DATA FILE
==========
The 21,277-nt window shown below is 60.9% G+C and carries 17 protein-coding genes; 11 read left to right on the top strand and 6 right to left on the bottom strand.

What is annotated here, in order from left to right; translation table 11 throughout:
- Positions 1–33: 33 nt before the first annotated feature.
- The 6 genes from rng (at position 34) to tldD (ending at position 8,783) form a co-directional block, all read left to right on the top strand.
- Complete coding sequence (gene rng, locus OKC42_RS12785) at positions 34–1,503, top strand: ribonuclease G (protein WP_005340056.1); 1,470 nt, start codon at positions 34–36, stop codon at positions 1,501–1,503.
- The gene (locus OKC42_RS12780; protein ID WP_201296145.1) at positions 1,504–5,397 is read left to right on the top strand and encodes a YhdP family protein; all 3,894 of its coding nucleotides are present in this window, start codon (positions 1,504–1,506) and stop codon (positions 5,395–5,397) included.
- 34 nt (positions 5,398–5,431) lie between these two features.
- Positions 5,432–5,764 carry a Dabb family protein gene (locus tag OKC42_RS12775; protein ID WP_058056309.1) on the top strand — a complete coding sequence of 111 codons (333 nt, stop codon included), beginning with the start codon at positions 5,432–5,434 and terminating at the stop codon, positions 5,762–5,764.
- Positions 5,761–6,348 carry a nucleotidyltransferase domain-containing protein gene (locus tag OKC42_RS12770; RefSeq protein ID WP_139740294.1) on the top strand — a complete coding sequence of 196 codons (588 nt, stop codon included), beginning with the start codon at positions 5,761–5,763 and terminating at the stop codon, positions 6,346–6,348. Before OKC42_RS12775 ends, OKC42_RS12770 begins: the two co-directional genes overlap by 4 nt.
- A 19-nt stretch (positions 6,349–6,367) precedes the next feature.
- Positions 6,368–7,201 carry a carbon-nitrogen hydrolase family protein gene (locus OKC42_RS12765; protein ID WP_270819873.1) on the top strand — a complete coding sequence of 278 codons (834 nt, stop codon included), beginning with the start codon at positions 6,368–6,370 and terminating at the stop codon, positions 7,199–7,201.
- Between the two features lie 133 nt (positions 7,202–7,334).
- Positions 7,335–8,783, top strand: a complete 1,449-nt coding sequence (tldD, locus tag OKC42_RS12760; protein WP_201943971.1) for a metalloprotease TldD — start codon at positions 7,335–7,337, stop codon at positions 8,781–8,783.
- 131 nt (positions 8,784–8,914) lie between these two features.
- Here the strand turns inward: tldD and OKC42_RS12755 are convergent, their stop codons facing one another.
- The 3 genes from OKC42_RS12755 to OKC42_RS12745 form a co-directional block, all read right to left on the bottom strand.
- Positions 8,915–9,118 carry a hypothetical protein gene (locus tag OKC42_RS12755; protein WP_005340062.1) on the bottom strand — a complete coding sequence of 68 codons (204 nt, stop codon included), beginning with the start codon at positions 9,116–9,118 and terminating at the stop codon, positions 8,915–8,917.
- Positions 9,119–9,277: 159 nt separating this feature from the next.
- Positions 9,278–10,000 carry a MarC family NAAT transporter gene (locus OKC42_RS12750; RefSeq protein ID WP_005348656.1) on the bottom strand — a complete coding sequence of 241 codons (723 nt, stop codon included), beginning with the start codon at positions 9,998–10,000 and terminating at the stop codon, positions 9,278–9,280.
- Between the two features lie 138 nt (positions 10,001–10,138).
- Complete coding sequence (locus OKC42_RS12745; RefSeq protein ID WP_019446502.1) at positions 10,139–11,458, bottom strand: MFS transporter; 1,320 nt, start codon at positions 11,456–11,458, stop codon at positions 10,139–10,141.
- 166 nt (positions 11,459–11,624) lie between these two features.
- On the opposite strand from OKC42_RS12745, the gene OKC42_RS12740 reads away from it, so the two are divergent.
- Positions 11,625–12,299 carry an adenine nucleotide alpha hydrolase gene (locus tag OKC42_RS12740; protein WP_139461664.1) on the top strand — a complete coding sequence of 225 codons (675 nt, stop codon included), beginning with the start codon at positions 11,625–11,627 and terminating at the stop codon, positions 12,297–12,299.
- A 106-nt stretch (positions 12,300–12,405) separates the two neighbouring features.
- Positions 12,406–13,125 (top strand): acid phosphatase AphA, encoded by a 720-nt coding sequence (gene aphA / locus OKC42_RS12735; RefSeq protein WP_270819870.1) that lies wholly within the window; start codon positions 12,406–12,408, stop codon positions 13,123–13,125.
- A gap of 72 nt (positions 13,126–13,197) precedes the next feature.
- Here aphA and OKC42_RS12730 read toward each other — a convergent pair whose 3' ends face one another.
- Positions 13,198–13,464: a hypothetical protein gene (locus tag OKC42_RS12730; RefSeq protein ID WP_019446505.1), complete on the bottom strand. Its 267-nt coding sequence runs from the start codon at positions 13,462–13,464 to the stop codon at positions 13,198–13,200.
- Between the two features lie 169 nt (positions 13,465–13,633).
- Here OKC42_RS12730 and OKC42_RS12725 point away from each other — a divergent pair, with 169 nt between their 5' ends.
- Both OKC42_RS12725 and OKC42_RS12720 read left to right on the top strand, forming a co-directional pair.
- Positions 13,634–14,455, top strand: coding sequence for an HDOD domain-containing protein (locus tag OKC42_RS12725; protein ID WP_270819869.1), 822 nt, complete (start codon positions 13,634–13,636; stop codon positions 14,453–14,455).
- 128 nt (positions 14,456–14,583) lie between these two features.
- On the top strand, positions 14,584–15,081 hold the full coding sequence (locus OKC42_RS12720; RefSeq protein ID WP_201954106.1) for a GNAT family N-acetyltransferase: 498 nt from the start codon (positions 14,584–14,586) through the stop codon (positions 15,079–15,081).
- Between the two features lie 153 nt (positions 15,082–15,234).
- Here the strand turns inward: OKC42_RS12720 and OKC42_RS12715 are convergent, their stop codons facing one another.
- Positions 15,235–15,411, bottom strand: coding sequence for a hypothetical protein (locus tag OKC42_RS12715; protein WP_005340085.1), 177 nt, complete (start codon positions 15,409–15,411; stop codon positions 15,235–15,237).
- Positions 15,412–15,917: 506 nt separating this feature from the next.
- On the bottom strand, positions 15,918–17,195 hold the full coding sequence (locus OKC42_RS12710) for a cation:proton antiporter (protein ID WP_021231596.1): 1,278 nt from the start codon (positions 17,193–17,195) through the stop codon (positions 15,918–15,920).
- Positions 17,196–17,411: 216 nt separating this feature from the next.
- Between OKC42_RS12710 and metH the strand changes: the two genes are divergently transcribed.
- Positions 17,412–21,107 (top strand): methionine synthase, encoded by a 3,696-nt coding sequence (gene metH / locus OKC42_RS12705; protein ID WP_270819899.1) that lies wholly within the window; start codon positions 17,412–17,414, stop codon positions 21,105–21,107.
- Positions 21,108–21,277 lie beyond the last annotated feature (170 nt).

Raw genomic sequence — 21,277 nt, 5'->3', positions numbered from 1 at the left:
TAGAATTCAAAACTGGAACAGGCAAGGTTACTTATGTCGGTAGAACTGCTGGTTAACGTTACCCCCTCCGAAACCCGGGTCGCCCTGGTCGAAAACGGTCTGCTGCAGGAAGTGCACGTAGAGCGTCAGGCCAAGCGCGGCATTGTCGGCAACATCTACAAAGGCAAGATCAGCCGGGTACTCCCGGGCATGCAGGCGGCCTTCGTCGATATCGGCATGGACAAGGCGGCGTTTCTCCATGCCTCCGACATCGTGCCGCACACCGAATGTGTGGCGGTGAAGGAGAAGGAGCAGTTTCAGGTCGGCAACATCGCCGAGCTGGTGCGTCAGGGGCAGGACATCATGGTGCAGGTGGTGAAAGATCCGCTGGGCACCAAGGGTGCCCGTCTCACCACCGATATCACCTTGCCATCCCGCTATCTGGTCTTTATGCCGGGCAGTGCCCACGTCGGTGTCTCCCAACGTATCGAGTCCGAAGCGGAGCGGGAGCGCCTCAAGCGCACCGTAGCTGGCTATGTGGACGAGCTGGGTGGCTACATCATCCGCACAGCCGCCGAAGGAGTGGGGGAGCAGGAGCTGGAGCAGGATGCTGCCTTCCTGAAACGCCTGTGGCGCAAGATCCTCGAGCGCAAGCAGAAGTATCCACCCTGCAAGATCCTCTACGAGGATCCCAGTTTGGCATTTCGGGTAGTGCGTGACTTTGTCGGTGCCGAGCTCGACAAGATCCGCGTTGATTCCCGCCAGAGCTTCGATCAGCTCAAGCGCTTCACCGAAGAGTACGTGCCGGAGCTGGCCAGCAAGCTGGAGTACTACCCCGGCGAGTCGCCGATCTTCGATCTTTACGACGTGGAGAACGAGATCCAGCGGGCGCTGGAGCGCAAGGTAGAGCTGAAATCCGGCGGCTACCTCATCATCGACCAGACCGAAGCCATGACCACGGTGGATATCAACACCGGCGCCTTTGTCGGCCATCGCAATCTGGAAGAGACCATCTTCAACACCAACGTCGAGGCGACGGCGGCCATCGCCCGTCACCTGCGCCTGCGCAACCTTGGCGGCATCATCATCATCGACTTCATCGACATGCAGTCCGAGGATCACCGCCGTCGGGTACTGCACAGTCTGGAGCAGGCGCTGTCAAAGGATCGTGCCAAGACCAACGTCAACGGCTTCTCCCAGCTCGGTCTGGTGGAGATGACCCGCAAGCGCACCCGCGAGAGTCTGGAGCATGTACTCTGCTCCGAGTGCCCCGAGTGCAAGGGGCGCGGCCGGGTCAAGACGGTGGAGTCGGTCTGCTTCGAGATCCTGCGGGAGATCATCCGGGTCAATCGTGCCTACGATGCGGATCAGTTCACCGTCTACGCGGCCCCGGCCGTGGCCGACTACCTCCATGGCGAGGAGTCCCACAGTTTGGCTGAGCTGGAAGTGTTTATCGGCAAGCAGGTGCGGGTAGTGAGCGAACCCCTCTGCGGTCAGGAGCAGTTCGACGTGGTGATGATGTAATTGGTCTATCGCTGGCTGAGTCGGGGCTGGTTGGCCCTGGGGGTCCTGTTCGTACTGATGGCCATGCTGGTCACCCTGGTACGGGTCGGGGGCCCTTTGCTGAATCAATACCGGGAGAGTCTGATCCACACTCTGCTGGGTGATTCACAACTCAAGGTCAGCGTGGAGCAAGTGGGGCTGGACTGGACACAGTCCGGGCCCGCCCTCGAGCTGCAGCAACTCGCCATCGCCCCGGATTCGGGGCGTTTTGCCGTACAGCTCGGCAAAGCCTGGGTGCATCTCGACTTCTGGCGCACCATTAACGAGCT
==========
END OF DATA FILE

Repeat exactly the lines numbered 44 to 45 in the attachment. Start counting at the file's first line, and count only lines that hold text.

- Positions 21,108–21,277 lie beyond the last annotated feature (170 nt).

Raw genomic sequence — 21,277 nt, 5'->3', positions numbered from 1 at the left: